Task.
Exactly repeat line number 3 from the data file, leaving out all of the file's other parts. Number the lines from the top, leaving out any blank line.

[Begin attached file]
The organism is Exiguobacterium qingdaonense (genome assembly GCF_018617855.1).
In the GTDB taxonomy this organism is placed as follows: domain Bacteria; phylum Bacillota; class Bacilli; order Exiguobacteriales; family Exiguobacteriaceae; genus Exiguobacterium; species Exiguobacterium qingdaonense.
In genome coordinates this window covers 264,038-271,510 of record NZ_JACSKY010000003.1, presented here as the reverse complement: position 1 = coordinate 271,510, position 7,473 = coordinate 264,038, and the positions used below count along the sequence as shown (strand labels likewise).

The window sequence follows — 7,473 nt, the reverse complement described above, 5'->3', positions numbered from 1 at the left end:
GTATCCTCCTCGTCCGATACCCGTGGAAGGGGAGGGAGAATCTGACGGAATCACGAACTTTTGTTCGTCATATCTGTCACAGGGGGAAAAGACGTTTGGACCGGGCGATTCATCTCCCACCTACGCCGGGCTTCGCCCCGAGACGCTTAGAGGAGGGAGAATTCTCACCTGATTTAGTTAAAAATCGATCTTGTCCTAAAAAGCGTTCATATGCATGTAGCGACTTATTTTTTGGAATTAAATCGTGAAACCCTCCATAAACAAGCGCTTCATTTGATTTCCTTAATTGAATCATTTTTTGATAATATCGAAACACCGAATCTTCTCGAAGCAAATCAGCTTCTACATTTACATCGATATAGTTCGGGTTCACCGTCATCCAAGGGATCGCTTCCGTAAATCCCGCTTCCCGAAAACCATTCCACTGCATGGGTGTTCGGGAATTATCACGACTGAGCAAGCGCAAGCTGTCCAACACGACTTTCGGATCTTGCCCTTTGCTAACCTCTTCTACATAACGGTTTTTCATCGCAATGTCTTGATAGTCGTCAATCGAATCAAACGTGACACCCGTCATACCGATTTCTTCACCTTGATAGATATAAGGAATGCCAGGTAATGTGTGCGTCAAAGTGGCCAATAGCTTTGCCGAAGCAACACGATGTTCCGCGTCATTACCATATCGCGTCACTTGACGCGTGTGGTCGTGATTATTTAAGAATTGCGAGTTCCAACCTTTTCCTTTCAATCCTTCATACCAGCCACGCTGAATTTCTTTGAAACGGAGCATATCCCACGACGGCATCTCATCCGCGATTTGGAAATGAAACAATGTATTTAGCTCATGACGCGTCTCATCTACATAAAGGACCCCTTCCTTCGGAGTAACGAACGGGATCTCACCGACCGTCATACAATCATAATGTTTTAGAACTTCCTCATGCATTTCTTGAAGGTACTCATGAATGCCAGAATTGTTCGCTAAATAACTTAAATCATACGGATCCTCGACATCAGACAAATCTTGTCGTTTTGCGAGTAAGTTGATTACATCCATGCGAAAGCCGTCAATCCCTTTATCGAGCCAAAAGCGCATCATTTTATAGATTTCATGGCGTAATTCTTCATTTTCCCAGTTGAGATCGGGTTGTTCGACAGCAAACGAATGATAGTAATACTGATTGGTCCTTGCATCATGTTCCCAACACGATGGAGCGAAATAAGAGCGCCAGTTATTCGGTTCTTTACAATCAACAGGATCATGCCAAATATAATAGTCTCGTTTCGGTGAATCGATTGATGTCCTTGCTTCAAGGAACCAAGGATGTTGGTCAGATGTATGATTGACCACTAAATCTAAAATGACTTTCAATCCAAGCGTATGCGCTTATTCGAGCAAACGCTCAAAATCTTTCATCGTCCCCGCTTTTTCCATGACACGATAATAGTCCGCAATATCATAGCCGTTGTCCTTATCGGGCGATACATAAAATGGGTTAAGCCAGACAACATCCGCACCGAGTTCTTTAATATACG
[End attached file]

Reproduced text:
In genome coordinates this window covers 264,038-271,510 of record NZ_JACSKY010000003.1, presented here as the reverse complement: position 1 = coordinate 271,510, position 7,473 = coordinate 264,038, and the positions used below count along the sequence as shown (strand labels likewise).